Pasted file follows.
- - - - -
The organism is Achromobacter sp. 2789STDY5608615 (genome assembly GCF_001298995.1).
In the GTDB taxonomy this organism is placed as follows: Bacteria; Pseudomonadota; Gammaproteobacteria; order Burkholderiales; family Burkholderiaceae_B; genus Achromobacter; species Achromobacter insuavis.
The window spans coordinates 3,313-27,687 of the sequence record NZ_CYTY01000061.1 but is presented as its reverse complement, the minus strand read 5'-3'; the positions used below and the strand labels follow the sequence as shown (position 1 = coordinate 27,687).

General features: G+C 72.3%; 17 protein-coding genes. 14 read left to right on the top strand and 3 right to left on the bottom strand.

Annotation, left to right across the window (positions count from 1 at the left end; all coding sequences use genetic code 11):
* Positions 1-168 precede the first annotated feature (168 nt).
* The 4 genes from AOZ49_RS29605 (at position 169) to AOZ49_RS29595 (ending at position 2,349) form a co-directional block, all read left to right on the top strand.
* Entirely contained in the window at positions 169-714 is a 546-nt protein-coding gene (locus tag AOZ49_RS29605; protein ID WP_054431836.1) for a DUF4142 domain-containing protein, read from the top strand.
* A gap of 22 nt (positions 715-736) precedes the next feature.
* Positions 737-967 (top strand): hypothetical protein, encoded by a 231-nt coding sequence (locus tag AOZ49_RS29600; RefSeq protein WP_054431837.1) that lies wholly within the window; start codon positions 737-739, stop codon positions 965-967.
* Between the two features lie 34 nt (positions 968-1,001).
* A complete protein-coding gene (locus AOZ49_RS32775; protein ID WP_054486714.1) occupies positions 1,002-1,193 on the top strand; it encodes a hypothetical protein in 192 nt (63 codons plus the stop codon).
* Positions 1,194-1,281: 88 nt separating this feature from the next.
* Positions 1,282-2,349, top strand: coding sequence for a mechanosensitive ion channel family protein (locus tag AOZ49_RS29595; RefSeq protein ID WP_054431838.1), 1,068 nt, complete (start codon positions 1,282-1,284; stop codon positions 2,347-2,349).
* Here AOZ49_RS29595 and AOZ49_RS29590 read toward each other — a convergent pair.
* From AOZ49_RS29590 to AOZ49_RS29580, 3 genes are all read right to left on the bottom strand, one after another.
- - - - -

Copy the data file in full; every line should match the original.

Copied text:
The organism is Achromobacter sp. 2789STDY5608615 (genome assembly GCF_001298995.1).
In the GTDB taxonomy this organism is placed as follows: Bacteria; Pseudomonadota; Gammaproteobacteria; order Burkholderiales; family Burkholderiaceae_B; genus Achromobacter; species Achromobacter insuavis.
The window spans coordinates 3,313-27,687 of the sequence record NZ_CYTY01000061.1 but is presented as its reverse complement, the minus strand read 5'-3'; the positions used below and the strand labels follow the sequence as shown (position 1 = coordinate 27,687).

General features: G+C 72.3%; 17 protein-coding genes. 14 read left to right on the top strand and 3 right to left on the bottom strand.

Annotation, left to right across the window (positions count from 1 at the left end; all coding sequences use genetic code 11):
* Positions 1-168 precede the first annotated feature (168 nt).
* The 4 genes from AOZ49_RS29605 (at position 169) to AOZ49_RS29595 (ending at position 2,349) form a co-directional block, all read left to right on the top strand.
* Entirely contained in the window at positions 169-714 is a 546-nt protein-coding gene (locus tag AOZ49_RS29605; protein ID WP_054431836.1) for a DUF4142 domain-containing protein, read from the top strand.
* A gap of 22 nt (positions 715-736) precedes the next feature.
* Positions 737-967 (top strand): hypothetical protein, encoded by a 231-nt coding sequence (locus tag AOZ49_RS29600; RefSeq protein WP_054431837.1) that lies wholly within the window; start codon positions 737-739, stop codon positions 965-967.
* Between the two features lie 34 nt (positions 968-1,001).
* A complete protein-coding gene (locus AOZ49_RS32775; protein ID WP_054486714.1) occupies positions 1,002-1,193 on the top strand; it encodes a hypothetical protein in 192 nt (63 codons plus the stop codon).
* Positions 1,194-1,281: 88 nt separating this feature from the next.
* Positions 1,282-2,349, top strand: coding sequence for a mechanosensitive ion channel family protein (locus tag AOZ49_RS29595; RefSeq protein ID WP_054431838.1), 1,068 nt, complete (start codon positions 1,282-1,284; stop codon positions 2,347-2,349).
* Here AOZ49_RS29595 and AOZ49_RS29590 read toward each other — a convergent pair.
* From AOZ49_RS29590 to AOZ49_RS29580, 3 genes are all read right to left on the bottom strand, one after another.